My Antenna

Several people have asked about my antenna, so I thought a discussion of what I am using and how I got there would be of general interest.

I am lucky enough to have an apartment on the top floor of a 10-story apartment building. Part of it is a small room located on the roof that is accessible from the rest of my apartment by a stairway, and that is my shack. The roof area of this room is a rectangle of about 3m x 6m, and that is where I can put my antenna. 

I’m allowed to install a vertical or a dipole. I’m primarily a DXer, so I need as many bands as possible. I decided that I could live with 40m and up.

My first antenna was a Cushcraft R-8 vertical. Although it performed adequately, it was never possible to adjust the 20 and 17 meter bands to my satisfaction, so I had to use a tuner on one or the other. It developed an arc in the matching box which I fixed, and then a bad connection in one of the traps (which MFJ replaced under warranty). Mechanically I felt it was marginal, even though I had it guyed at two levels. And lowering it to adjust it was very difficult and required help.

I thought a horizontal antenna would give me a bit of gain over the vertical and be quieter. At about 35m above ground, it should work well. I bought a ‘Despole’ antenna from InnovAntennas. The one I chose had three parasitically coupled dipole elements, for 20, 17 and 15 meters. The elements have dropped ends, so they fit nicely in my limited space. I had to make a few minor modifications to keep the strong winds here from bending the dropped ends upward, but once I got it adjusted it worked very well on its designed bands, and I was able to use it on 12 and 10 meters with a tuner. It even worked to some extent on 30, although performance was way down. 40m operation was impossible.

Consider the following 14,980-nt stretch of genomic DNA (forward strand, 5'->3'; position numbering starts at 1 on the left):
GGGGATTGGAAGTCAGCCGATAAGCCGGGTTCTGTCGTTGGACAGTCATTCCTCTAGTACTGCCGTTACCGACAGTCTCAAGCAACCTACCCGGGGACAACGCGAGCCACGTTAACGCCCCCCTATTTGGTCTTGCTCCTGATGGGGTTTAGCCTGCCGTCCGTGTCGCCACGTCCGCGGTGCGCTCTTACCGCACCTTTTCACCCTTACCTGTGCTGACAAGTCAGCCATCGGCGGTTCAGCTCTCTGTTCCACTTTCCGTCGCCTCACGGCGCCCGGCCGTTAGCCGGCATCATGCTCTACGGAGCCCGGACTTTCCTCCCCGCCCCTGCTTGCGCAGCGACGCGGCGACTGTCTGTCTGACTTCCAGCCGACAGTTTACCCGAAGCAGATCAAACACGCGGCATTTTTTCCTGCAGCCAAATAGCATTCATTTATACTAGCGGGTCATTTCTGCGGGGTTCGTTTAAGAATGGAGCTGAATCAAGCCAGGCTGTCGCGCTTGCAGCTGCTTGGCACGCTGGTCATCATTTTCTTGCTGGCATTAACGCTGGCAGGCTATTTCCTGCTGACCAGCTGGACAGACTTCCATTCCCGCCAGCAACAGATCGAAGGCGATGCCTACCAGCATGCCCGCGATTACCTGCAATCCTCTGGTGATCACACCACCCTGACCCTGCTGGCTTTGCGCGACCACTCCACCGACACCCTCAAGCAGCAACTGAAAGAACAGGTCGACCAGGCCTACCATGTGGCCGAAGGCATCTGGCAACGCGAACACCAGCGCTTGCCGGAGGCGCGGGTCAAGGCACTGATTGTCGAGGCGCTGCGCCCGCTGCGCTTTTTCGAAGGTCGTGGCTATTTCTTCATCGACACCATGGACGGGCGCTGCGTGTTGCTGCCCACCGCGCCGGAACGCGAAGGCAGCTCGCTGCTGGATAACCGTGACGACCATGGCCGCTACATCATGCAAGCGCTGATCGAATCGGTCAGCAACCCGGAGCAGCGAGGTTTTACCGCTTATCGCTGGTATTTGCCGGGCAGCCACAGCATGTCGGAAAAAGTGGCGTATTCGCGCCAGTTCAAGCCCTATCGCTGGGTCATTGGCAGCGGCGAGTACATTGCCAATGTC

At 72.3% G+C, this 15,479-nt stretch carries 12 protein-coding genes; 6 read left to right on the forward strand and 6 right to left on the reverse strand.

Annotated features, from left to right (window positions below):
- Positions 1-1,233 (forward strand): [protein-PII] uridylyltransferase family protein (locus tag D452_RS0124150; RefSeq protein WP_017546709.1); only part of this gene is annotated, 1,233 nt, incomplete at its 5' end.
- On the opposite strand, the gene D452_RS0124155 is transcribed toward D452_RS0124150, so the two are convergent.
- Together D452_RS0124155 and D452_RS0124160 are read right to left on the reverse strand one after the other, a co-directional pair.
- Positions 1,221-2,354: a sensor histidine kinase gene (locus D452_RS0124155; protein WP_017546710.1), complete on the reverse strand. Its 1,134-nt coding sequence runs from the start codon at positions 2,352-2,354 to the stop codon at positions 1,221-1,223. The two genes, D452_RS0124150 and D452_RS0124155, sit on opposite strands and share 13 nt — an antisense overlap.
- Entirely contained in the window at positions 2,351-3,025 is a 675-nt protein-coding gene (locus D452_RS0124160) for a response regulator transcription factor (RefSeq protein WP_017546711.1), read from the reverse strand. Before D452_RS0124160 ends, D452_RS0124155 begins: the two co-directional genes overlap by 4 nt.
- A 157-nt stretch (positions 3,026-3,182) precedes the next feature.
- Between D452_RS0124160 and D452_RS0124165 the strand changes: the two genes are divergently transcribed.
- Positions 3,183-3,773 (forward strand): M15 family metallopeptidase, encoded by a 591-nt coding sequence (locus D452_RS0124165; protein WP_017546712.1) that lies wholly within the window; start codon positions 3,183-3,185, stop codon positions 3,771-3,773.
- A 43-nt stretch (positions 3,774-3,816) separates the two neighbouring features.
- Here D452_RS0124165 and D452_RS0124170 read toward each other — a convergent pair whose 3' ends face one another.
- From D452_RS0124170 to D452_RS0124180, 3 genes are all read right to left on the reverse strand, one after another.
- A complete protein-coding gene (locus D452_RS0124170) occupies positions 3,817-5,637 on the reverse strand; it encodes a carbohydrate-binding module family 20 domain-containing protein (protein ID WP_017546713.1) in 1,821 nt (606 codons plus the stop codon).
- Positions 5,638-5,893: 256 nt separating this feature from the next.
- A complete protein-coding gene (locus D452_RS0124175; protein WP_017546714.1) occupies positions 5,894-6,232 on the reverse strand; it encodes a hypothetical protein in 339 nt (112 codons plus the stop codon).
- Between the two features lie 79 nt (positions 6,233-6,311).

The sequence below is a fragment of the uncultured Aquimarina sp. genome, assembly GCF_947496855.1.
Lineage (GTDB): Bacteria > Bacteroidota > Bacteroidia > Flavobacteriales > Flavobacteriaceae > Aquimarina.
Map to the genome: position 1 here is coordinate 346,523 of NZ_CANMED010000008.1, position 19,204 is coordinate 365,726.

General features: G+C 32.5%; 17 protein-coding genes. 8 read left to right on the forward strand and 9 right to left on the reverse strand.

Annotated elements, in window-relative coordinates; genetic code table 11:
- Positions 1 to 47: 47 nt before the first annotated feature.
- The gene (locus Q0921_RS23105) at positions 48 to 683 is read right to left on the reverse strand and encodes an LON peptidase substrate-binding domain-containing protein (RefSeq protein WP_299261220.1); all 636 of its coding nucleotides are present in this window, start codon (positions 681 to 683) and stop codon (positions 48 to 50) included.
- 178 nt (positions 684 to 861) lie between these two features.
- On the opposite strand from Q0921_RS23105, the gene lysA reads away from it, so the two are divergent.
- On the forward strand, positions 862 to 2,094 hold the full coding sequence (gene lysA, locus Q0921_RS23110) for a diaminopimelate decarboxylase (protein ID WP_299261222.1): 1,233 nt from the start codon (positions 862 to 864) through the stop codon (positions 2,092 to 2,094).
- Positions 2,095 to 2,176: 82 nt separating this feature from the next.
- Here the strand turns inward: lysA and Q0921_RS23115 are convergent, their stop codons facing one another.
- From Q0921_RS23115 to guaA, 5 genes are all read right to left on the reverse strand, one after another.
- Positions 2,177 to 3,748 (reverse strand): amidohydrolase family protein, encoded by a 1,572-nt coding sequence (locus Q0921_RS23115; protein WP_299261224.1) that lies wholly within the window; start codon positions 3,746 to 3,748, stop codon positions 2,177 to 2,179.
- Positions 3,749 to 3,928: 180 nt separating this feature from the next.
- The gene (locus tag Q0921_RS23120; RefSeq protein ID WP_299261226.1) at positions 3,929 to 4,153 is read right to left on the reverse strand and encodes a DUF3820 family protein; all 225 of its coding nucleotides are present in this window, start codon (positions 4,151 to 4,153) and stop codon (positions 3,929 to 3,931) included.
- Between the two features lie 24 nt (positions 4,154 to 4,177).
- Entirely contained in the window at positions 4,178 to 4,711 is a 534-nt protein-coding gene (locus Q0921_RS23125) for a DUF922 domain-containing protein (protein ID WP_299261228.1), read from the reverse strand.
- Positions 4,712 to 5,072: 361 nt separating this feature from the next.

The available space permitted a full-size 20m rotary dipole. EZNEC indicated that it would perform more than adequately on all bands from 40 through 10 – if I could match it without excessive losses. I built such a dipole; but how to feed it?

One solution would be to install a remote tuner and balun near the feedpoint. But the only affordable candidate is the MFJ-998RT, and I was a little leary of trying to use it with the 1.2 kW output from my amplifier. I wasn’t sure it could handle the extremes of impedance it would encounter. It would be prone to damage from static electricity and lightning, and when you consider the shipping costs and Israeli taxes, it wouldn’t be all that ‘affordable’. And reviews indicated that reliability was questionable.

I decided to use open-wire line and worry about the matching in the shack. I needed only about 10m of line, and I hoped the losses would be acceptable. I bought some “True Ladder Line” which uses flexible no. 16 wire and insulators made from polyethylene irrigation tubing. EZNEC gave me an impedance of about 13.5 –j689 ohms at the feedpoint, which produces an SWR of more than 80:1 on 600-ohm line! But because the line has little loss to begin with, the total loss with SWR is less than 3 dB. That’s a lot of power, but 600 watts to the antenna on 40 meters is better than no watts on 40. And it has proven to be very effective in the pileups. On other bands the loss is almost negligible.